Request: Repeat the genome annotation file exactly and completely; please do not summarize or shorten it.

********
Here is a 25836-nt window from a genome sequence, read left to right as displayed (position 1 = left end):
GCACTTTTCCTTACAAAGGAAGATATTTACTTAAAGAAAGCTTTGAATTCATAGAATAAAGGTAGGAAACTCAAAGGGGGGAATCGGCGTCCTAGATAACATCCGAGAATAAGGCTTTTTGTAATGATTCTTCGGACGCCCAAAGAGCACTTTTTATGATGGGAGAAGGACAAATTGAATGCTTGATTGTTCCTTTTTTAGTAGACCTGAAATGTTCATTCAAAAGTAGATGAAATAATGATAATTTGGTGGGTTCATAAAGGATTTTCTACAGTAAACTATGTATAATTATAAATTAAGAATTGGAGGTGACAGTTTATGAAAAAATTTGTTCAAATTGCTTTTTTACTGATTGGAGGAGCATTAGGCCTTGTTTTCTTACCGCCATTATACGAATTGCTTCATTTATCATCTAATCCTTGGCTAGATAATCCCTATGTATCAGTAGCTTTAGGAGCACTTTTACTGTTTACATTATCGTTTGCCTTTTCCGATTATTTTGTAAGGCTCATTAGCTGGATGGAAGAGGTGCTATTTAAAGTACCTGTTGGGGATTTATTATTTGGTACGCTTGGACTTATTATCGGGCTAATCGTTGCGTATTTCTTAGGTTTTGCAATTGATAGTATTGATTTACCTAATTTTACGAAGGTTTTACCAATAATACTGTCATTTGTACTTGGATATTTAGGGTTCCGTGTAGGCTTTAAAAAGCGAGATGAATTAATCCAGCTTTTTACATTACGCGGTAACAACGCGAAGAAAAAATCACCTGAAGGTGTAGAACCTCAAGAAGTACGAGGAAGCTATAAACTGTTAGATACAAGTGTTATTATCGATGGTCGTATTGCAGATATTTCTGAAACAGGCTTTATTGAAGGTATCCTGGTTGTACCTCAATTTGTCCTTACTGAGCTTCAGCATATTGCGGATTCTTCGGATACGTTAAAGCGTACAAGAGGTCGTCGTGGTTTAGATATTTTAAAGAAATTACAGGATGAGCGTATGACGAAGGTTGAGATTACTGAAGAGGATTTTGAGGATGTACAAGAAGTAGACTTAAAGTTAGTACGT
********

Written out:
Here is a 25836-nt window from a genome sequence, read left to right as displayed (position 1 = left end):
GCACTTTTCCTTACAAAGGAAGATATTTACTTAAAGAAAGCTTTGAATTCATAGAATAAAGGTAGGAAACTCAAAGGGGGGAATCGGCGTCCTAGATAACATCCGAGAATAAGGCTTTTTGTAATGATTCTTCGGACGCCCAAAGAGCACTTTTTATGATGGGAGAAGGACAAATTGAATGCTTGATTGTTCCTTTTTTAGTAGACCTGAAATGTTCATTCAAAAGTAGATGAAATAATGATAATTTGGTGGGTTCATAAAGGATTTTCTACAGTAAACTATGTATAATTATAAATTAAGAATTGGAGGTGACAGTTTATGAAAAAATTTGTTCAAATTGCTTTTTTACTGATTGGAGGAGCATTAGGCCTTGTTTTCTTACCGCCATTATACGAATTGCTTCATTTATCATCTAATCCTTGGCTAGATAATCCCTATGTATCAGTAGCTTTAGGAGCACTTTTACTGTTTACATTATCGTTTGCCTTTTCCGATTATTTTGTAAGGCTCATTAGCTGGATGGAAGAGGTGCTATTTAAAGTACCTGTTGGGGATTTATTATTTGGTACGCTTGGACTTATTATCGGGCTAATCGTTGCGTATTTCTTAGGTTTTGCAATTGATAGTATTGATTTACCTAATTTTACGAAGGTTTTACCAATAATACTGTCATTTGTACTTGGATATTTAGGGTTCCGTGTAGGCTTTAAAAAGCGAGATGAATTAATCCAGCTTTTTACATTACGCGGTAACAACGCGAAGAAAAAATCACCTGAAGGTGTAGAACCTCAAGAAGTACGAGGAAGCTATAAACTGTTAGATACAAGTGTTATTATCGATGGTCGTATTGCAGATATTTCTGAAACAGGCTTTATTGAAGGTATCCTGGTTGTACCTCAATTTGTCCTTACTGAGCTTCAGCATATTGCGGATTCTTCGGATACGTTAAAGCGTACAAGAGGTCGTCGTGGTTTAGATATTTTAAAGAAATTACAGGATGAGCGTATGACGAAGGTTGAGATTACTGAAGAGGATTTTGAGGATGTACAAGAAGTAGACTTAAAGTTAGTACGT